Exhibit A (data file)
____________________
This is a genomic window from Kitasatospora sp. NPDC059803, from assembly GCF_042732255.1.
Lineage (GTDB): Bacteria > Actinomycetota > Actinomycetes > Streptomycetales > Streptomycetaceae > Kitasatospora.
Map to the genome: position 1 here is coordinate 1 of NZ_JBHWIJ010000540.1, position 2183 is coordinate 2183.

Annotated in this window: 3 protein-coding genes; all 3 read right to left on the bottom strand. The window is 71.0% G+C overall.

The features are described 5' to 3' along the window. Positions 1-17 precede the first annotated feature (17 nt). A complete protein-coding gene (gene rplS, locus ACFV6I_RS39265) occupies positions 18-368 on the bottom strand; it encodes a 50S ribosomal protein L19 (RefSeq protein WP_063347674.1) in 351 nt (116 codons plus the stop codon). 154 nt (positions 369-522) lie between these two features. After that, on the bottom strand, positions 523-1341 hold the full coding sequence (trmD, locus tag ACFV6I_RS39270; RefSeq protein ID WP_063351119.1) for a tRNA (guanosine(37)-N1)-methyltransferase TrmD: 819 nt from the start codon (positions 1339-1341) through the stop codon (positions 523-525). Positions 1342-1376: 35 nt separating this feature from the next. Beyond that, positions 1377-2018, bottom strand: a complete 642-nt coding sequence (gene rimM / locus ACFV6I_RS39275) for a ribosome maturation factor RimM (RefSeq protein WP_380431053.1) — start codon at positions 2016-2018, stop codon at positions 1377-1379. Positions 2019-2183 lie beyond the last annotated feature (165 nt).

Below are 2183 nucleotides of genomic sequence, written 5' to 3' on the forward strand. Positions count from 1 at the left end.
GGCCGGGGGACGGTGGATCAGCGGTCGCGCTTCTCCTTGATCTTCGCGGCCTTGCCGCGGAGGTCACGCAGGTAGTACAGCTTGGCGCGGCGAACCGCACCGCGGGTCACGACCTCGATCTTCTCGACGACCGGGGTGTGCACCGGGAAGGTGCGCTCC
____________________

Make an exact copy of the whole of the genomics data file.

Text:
This is a genomic window from Kitasatospora sp. NPDC059803, from assembly GCF_042732255.1.
Lineage (GTDB): Bacteria > Actinomycetota > Actinomycetes > Streptomycetales > Streptomycetaceae > Kitasatospora.
Map to the genome: position 1 here is coordinate 1 of NZ_JBHWIJ010000540.1, position 2183 is coordinate 2183.

Annotated in this window: 3 protein-coding genes; all 3 read right to left on the bottom strand. The window is 71.0% G+C overall.

The features are described 5' to 3' along the window. Positions 1-17 precede the first annotated feature (17 nt). A complete protein-coding gene (gene rplS, locus ACFV6I_RS39265) occupies positions 18-368 on the bottom strand; it encodes a 50S ribosomal protein L19 (RefSeq protein WP_063347674.1) in 351 nt (116 codons plus the stop codon). 154 nt (positions 369-522) lie between these two features. After that, on the bottom strand, positions 523-1341 hold the full coding sequence (trmD, locus tag ACFV6I_RS39270; RefSeq protein ID WP_063351119.1) for a tRNA (guanosine(37)-N1)-methyltransferase TrmD: 819 nt from the start codon (positions 1339-1341) through the stop codon (positions 523-525). Positions 1342-1376: 35 nt separating this feature from the next. Beyond that, positions 1377-2018, bottom strand: a complete 642-nt coding sequence (gene rimM / locus ACFV6I_RS39275) for a ribosome maturation factor RimM (RefSeq protein WP_380431053.1) — start codon at positions 2016-2018, stop codon at positions 1377-1379. Positions 2019-2183 lie beyond the last annotated feature (165 nt).

Below are 2183 nucleotides of genomic sequence, written 5' to 3' on the forward strand. Positions count from 1 at the left end.
GGCCGGGGGACGGTGGATCAGCGGTCGCGCTTCTCCTTGATCTTCGCGGCCTTGCCGCGGAGGTCACGCAGGTAGTACAGCTTGGCGCGGCGAACCGCACCGCGGGTCACGACCTCGATCTTCTCGACGACCGGGGTGTGCACCGGGAAGGTGCGCTCC